- 7 – Answer the Questions. ...
- 8 – Involve the Sender.
How do you use noted?
Noted sentence example
- The women are noted for their beauty. ...
- "Duly noted ," Dean said. ...
- He was noted for his great knowledge, the most of which he had obtained from books. ...
- Rachel noted her rising color and grinned. ...
- She noted the worn but relatively new clothes that clung to his lean frame.
How do you reply to Thanks?
10 English Phrases for Responding to “Thank You”
- You're welcome.
- No problem.
- No worries.
- Don't mention it.
- My pleasure.
- It was the least I could do.
- Glad to help.
Can I say you are most welcome?
You may also hear people say, “You're very welcome” or “You're most welcome,” although both sound a little formal to me. I tend to use them in writing more than speaking because you don't have that extra context that intonation provides. You're very welcome. You're most welcome.
How do you say most welcome?
Here are a few more ways to say “You're welcome” in English.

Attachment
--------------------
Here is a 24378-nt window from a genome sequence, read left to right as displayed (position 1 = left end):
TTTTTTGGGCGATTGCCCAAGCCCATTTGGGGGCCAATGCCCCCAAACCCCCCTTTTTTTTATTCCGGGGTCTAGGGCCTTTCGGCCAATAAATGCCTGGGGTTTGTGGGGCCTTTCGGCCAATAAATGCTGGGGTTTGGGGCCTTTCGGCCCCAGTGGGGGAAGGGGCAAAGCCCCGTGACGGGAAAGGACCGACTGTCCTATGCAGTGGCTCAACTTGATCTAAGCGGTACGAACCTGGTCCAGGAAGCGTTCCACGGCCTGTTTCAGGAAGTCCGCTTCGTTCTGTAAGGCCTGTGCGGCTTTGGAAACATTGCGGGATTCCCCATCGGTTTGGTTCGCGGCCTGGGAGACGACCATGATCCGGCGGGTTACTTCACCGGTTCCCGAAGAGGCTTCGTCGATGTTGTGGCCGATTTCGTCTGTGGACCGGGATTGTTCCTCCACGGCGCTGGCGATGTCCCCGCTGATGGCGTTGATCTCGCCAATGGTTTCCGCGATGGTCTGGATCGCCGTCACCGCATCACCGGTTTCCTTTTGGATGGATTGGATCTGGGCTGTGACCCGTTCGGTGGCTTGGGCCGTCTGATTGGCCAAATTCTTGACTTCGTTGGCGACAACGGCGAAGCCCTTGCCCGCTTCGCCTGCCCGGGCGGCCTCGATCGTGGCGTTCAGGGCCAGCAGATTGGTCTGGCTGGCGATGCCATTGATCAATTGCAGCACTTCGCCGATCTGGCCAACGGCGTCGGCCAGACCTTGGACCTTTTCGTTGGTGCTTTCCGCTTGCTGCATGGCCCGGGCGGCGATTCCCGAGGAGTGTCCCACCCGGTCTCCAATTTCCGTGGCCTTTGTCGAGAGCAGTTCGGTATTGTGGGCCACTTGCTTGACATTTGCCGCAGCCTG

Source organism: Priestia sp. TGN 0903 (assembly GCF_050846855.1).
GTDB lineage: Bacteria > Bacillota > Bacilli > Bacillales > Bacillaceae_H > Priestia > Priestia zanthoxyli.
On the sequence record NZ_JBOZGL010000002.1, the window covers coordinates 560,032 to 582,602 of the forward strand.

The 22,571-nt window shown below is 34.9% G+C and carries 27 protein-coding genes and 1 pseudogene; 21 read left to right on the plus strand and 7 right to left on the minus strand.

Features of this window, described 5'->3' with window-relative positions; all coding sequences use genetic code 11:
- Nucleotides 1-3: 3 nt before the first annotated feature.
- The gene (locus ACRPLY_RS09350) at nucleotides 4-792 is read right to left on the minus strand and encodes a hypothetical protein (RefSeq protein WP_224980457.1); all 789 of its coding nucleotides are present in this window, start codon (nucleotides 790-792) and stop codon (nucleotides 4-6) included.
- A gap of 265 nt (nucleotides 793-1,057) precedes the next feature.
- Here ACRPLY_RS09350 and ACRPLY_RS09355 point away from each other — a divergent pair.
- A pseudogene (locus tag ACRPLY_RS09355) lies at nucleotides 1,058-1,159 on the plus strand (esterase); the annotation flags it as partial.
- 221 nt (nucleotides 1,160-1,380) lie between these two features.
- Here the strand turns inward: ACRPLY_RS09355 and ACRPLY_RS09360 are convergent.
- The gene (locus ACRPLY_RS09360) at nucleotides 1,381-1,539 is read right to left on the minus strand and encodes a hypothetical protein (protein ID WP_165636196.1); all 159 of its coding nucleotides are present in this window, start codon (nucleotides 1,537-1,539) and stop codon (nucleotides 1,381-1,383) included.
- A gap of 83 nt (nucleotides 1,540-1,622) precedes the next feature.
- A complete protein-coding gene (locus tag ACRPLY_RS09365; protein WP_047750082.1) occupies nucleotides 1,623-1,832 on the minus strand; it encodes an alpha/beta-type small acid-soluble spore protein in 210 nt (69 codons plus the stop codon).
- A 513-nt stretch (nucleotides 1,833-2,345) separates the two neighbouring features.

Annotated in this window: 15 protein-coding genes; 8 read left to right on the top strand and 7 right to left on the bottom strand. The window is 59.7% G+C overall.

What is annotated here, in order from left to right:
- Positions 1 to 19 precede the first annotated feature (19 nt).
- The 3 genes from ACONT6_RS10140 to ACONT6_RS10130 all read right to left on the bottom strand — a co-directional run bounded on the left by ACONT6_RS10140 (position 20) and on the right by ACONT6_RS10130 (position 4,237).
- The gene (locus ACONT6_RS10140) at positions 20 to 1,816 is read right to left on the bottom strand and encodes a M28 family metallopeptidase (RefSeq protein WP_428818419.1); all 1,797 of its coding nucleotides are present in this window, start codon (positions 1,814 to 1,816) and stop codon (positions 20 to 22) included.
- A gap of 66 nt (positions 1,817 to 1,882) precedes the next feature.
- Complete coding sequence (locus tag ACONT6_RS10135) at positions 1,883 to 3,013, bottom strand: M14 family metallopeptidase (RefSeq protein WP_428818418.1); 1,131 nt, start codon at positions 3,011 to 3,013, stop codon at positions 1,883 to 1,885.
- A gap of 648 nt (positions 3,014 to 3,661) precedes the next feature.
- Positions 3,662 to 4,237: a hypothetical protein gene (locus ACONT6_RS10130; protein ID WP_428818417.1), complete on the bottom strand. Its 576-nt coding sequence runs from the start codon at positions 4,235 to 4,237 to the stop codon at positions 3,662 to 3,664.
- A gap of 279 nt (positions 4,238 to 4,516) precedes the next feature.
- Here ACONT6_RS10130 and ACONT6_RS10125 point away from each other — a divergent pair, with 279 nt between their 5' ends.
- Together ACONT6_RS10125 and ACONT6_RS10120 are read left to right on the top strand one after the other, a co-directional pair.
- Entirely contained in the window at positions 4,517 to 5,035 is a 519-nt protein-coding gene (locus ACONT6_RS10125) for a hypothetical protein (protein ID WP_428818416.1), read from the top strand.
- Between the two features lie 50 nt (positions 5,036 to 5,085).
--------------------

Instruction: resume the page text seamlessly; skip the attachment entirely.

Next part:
- You got it.
- Don't mention it.
- No worries.
- Not a problem.
- My pleasure.
- It was nothing.
- I'm happy to help.
- Not at all.
How do you reply to anytime?
When they've helped you in some way and you say “thanks,” then “anytime” means “I am glad to help anytime you need help.” It's informal and casual. Other people will say “no problem.” It has the same meaning: “It was not inconvenient for me to help you.”
Why shouldn't you say you're welcome?
When you do a favor, and someone says “thank you,” the automatic response is “you're welcome.” It's a basic rule of politeness, and it signals that you accept the expression of gratitude—or that you were happy to help. But according to one leading psychologist, this isn't the best choice of words.
Can I reply no problem to thanks?
Most people who reply with "no problem" following an expression of gratitude intend to convey that they acted out of politeness and were not inconvenienced, and, really, no expression of thanks is needed. Sure, the term "no problem" is negative in construction, but its intended meaning isn't.
Is it rude not to say you're welcome?
It is not rude not to say “you're welcome” after a compliment. When “thank you” is the initiating phrase, your response should be “you're welcome” or any substitute of that which seems most appropriate; however, when the initiating phrase is a compliment, “you're welcome” becomes the response.